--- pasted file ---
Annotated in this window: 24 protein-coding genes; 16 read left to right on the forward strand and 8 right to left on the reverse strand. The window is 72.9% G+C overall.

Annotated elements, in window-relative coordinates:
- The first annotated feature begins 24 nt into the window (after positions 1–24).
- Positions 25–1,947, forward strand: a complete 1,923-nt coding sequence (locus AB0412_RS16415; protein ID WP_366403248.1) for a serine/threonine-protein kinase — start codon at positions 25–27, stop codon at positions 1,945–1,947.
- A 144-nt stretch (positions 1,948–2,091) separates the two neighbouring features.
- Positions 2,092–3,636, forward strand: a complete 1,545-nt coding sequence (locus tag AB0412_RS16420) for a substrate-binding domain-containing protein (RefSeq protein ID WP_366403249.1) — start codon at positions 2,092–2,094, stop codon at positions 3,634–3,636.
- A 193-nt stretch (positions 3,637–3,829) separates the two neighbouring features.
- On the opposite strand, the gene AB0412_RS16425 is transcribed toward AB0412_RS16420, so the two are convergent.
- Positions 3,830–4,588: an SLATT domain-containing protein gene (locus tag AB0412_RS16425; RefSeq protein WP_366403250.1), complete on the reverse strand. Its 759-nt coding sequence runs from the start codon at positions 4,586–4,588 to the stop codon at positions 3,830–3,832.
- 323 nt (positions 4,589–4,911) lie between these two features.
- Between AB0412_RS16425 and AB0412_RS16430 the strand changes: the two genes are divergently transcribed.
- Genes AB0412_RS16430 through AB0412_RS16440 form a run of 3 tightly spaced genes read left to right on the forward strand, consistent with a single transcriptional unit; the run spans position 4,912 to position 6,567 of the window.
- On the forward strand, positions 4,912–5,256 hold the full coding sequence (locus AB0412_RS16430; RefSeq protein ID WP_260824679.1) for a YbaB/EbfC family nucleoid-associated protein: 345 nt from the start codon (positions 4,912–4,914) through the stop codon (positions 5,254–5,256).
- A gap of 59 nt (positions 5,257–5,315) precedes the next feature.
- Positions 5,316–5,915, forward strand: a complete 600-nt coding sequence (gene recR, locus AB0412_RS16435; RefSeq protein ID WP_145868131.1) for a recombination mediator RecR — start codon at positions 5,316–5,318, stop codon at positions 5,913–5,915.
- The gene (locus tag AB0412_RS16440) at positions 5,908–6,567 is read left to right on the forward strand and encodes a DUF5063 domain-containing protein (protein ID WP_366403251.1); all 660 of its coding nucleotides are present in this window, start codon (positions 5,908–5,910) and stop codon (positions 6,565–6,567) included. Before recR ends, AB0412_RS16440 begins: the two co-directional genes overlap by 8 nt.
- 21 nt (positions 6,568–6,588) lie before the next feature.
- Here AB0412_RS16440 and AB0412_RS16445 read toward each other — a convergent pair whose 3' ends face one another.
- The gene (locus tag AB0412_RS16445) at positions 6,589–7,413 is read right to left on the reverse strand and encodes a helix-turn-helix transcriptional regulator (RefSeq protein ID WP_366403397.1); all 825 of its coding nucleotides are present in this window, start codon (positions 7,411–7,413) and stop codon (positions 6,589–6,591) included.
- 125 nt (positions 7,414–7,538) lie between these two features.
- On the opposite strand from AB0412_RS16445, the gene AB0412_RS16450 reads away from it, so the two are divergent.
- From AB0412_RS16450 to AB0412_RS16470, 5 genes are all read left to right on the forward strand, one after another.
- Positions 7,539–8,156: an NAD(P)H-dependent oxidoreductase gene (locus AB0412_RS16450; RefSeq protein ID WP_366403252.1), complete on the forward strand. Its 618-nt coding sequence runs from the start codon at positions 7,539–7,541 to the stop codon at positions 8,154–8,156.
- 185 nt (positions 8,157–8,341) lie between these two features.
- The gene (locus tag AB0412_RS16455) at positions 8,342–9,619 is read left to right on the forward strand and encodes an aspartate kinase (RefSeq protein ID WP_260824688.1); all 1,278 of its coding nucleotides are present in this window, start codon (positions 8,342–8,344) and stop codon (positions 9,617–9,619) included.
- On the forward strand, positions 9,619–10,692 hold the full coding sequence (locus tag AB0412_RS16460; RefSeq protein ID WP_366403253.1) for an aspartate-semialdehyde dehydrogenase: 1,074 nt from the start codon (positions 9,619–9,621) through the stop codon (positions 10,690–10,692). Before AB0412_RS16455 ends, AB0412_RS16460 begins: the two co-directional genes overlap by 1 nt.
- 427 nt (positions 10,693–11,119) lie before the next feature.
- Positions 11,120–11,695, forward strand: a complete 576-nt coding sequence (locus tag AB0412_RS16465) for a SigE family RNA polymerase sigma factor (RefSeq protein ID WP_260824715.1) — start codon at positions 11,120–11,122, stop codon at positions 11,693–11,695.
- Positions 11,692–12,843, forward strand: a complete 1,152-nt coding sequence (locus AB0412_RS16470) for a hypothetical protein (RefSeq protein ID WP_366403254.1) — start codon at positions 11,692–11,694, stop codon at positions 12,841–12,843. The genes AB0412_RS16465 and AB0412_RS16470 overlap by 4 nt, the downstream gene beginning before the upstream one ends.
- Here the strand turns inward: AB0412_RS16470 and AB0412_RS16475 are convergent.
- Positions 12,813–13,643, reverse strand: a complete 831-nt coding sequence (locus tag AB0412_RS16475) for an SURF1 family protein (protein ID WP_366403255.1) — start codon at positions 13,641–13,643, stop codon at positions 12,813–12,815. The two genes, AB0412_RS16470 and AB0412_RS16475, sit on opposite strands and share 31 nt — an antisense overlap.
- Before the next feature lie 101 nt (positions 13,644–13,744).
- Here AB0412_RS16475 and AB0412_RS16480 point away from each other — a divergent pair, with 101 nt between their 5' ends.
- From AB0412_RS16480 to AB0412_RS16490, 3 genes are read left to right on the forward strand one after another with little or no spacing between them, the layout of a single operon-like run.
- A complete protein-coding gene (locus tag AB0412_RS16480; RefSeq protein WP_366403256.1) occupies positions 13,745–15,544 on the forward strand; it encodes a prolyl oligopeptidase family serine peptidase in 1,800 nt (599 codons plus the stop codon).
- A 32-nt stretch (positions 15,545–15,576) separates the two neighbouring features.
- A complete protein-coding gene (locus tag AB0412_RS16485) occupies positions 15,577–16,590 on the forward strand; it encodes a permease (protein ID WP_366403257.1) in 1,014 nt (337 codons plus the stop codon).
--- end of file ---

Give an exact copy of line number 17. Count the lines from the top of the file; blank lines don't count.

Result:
- 21 nt (positions 6,568–6,588) lie before the next feature.